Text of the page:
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Hoffmann, R. A wiki for the life sciences where authorship matters. Nature Genetics (2008)

Identification of a transcriptional profile associated with in vitro invasion in non-small cell lung cancer cell lines.

Although much has been learned about basic mechanisms of cell invasion, the genes whose expression is required for this process by malignant cell lines have remained obscure. We assessed invasion through Matrigel using EGF as a chemoattractant and gene expression profiles using oligonucleotide microarrays for 22 non-small cell lung cancer cell lines. The expression of 22 genes were significantly correlated (p < 0.001) with the measured invasion index. Cluster analysis demonstrated that gene expression profiles classify the cell lines into low and high invasive subgroups. Considering invasiveness as a dichotomous variable, Bayesian analysis was used to identify genes that have the highest probability of being differentially expressed between the high and low invasion groups. This analysis identified 16 genes whose expression was associated with invasiveness. "Leave one out" cross validation was 91% accurate. Nine genes were identified in both correlation and Bayesian analyses. Seven of the nine genes were negatively associated with invasion and four of those genes are plasma membrane proteins. The two genes with the highest inverse association with invasion, TACSTD1 and CLDN3, are involved with cell adhesion and cell-cell interactions, respectively. Interestingly, the gene with the highest positive association with invasion, SERPINE1 (PAI-1), is a protease inhibitor. These and the other genes identified by both analyses represent targets for further study to assess their importance in non-small cell lung cancer invasion and metastasis.[1]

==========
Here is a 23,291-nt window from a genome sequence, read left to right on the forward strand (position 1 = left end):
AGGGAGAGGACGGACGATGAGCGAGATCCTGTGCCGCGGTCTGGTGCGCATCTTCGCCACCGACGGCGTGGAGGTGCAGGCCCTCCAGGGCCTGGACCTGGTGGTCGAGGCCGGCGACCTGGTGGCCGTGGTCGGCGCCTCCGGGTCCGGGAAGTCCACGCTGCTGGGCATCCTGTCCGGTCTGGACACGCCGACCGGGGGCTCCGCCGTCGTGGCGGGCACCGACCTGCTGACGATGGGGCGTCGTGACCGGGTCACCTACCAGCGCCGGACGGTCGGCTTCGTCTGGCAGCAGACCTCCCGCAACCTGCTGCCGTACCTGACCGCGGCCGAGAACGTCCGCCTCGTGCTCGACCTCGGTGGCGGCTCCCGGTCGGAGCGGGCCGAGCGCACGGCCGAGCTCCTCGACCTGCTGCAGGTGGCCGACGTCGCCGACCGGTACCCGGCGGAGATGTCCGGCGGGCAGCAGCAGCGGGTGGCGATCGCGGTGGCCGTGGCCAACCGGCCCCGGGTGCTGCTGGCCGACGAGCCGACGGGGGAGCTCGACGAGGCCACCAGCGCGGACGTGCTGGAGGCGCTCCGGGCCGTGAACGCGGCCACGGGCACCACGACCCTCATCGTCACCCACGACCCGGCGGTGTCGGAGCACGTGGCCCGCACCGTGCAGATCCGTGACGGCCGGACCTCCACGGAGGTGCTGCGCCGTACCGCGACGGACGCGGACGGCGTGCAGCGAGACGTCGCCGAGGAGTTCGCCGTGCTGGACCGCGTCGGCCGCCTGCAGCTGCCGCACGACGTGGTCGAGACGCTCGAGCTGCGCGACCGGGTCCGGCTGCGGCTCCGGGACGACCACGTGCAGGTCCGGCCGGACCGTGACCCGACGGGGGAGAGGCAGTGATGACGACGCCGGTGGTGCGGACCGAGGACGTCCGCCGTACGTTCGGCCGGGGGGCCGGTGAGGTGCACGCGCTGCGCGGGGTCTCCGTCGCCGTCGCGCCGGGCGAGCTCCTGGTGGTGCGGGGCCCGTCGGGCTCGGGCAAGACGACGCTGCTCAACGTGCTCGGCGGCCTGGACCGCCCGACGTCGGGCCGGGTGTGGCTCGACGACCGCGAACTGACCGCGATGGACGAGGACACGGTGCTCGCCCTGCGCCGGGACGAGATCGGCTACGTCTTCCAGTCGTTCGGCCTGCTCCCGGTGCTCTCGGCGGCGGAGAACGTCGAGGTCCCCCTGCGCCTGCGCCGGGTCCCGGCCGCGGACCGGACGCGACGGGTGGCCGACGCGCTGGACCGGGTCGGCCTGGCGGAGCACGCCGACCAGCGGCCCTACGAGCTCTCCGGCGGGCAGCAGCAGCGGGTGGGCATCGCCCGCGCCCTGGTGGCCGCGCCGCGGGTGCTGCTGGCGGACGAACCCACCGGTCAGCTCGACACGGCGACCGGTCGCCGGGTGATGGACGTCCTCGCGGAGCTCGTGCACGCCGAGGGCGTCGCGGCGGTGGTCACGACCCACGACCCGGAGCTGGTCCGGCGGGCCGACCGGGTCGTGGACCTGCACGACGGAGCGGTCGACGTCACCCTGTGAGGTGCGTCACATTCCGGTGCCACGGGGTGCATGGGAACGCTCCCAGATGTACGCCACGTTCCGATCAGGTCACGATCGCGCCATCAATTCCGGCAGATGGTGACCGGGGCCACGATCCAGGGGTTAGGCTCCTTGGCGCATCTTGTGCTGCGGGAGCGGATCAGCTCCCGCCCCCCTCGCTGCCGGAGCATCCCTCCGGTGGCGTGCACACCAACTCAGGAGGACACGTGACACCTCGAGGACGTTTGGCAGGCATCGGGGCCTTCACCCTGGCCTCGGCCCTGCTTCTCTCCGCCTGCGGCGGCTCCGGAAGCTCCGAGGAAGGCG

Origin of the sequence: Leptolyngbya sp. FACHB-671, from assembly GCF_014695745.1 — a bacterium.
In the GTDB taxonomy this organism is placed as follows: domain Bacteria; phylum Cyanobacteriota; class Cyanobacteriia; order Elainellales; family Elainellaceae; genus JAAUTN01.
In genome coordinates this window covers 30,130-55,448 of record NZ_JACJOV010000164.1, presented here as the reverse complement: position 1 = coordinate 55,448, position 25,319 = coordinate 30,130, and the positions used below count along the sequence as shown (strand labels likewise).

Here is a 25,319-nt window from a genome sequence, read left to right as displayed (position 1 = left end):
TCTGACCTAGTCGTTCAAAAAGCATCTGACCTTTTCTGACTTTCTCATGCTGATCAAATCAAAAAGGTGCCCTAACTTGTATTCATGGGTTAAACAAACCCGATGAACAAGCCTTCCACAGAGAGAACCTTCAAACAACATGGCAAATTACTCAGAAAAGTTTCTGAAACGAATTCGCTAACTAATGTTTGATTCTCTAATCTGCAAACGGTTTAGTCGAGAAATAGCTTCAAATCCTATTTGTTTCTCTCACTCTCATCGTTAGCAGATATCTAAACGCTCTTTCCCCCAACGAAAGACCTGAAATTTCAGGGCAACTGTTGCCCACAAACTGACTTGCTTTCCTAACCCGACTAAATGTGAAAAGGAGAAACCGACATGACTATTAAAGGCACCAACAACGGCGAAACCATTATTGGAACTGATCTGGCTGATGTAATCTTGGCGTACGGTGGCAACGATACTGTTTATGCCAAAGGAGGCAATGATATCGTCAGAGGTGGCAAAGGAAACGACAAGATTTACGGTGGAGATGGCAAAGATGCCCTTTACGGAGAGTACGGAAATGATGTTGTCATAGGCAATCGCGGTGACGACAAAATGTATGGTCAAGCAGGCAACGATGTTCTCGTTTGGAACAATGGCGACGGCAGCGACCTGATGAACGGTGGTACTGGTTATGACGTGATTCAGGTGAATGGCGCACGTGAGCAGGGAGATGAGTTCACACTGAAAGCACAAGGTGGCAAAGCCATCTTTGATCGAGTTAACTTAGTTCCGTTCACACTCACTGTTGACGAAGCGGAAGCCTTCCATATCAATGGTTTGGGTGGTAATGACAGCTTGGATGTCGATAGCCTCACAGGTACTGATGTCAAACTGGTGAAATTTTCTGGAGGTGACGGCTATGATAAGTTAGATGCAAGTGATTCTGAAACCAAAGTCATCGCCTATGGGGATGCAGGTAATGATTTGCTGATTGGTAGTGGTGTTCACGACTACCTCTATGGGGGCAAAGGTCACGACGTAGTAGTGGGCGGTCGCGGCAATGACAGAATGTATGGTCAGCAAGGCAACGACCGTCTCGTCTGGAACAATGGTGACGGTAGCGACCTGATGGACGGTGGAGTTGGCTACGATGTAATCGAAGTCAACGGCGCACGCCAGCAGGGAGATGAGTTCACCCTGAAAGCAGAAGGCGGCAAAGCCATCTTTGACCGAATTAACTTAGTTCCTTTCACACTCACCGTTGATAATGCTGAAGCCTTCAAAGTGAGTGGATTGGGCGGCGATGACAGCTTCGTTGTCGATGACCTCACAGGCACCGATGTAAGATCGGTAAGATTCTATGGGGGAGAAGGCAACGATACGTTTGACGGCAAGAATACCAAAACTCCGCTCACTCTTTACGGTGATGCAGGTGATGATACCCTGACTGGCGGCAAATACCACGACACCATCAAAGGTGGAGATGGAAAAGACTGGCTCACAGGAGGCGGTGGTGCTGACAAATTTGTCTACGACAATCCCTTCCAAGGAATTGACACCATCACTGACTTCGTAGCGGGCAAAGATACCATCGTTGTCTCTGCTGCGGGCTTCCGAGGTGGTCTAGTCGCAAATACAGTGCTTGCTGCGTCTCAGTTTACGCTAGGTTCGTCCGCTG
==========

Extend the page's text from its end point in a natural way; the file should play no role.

1. Identification of a transcriptional profile associated with in vitro invasion in non-small cell lung cancer cell lines. Lader, A.S., Ramoni, M.F., Zetter, B.R., Kohane, I.S., Kwiatkowski, D.J. Cancer Biol. Ther. (2004) [Pubmed]
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